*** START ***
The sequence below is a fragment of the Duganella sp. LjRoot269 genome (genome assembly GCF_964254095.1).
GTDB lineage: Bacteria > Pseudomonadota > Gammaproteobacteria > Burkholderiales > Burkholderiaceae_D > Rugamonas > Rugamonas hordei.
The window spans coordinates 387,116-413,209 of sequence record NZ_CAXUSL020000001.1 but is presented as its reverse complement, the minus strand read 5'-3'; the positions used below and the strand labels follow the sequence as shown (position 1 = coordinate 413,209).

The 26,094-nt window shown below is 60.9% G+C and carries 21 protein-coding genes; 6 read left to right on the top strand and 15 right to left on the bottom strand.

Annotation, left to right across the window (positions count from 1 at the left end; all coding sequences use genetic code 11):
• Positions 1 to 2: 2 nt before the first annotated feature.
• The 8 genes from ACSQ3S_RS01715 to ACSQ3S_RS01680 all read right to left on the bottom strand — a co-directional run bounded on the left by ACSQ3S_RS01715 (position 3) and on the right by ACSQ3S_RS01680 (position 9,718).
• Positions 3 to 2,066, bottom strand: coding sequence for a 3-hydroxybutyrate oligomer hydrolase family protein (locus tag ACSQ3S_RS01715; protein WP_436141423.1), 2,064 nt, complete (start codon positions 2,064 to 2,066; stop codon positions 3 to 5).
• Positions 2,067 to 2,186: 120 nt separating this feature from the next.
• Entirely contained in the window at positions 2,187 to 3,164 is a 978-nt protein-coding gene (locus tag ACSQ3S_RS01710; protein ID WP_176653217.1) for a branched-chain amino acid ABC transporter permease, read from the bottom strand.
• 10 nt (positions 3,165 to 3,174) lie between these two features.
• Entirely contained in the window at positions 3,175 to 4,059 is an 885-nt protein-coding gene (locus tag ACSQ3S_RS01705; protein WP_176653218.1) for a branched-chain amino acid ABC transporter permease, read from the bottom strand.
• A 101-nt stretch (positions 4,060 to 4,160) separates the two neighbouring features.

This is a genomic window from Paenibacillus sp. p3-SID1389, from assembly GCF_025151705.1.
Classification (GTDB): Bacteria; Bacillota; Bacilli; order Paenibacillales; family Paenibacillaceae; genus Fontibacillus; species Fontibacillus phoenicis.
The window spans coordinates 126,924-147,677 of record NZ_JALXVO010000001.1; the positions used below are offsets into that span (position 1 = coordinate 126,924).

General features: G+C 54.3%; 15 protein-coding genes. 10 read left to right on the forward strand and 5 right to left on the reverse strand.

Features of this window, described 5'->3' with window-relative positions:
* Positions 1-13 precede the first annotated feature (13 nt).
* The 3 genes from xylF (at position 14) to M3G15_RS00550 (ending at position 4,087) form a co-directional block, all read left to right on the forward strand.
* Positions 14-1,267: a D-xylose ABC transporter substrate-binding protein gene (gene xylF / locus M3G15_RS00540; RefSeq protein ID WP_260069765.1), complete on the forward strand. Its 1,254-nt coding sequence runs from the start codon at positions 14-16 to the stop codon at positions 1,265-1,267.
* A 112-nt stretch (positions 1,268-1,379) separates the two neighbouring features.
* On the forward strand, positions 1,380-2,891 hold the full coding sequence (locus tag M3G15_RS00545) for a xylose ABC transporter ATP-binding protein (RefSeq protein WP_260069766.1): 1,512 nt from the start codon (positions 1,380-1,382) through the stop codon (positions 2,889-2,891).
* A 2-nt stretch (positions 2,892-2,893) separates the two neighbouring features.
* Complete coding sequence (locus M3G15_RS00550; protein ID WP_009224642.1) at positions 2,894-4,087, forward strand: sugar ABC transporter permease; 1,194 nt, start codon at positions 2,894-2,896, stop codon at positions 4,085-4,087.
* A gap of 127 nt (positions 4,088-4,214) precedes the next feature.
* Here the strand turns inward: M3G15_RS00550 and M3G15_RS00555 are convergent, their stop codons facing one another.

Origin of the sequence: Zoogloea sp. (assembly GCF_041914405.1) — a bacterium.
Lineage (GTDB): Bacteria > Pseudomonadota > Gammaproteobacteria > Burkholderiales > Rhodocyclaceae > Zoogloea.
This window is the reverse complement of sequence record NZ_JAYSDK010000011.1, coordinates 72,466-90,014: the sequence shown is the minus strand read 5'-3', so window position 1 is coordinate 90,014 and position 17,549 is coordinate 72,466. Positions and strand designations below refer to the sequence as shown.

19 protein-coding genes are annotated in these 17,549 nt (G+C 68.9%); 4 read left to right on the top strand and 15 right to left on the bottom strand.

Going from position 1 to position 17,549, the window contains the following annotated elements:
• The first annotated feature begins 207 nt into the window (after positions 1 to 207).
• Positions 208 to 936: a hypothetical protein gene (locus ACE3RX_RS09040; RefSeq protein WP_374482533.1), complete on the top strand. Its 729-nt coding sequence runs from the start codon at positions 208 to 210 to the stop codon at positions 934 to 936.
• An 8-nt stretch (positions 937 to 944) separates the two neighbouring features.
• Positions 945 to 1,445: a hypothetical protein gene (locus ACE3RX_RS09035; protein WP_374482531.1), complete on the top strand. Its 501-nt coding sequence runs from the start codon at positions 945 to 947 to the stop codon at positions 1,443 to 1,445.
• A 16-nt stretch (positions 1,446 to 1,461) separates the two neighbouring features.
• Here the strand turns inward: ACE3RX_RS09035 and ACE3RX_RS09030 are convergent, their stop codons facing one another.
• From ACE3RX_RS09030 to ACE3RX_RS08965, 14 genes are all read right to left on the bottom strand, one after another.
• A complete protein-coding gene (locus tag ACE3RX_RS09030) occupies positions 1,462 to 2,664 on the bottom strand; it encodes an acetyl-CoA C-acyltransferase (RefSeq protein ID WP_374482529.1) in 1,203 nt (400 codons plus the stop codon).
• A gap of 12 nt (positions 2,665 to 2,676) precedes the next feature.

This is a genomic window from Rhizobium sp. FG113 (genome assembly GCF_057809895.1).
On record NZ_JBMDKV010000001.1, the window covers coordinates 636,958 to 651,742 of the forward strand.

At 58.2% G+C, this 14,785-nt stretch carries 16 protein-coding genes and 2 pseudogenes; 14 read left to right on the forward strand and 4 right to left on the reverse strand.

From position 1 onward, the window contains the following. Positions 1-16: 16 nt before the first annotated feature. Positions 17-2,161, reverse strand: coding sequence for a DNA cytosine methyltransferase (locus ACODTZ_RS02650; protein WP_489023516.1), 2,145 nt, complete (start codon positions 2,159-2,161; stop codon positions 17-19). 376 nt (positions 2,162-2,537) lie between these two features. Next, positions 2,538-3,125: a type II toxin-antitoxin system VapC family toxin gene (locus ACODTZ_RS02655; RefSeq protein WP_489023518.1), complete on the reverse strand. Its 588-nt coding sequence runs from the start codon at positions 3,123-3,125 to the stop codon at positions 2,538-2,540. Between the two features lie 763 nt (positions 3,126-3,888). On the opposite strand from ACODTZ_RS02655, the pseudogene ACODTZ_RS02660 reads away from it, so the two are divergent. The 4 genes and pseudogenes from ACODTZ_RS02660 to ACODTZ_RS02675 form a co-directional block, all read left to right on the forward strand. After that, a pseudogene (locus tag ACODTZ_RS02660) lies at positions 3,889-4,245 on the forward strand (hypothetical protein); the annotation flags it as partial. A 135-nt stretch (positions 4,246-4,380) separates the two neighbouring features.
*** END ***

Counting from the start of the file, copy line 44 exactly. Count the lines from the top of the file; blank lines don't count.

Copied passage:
At 58.2% G+C, this 14,785-nt stretch carries 16 protein-coding genes and 2 pseudogenes; 14 read left to right on the forward strand and 4 right to left on the reverse strand.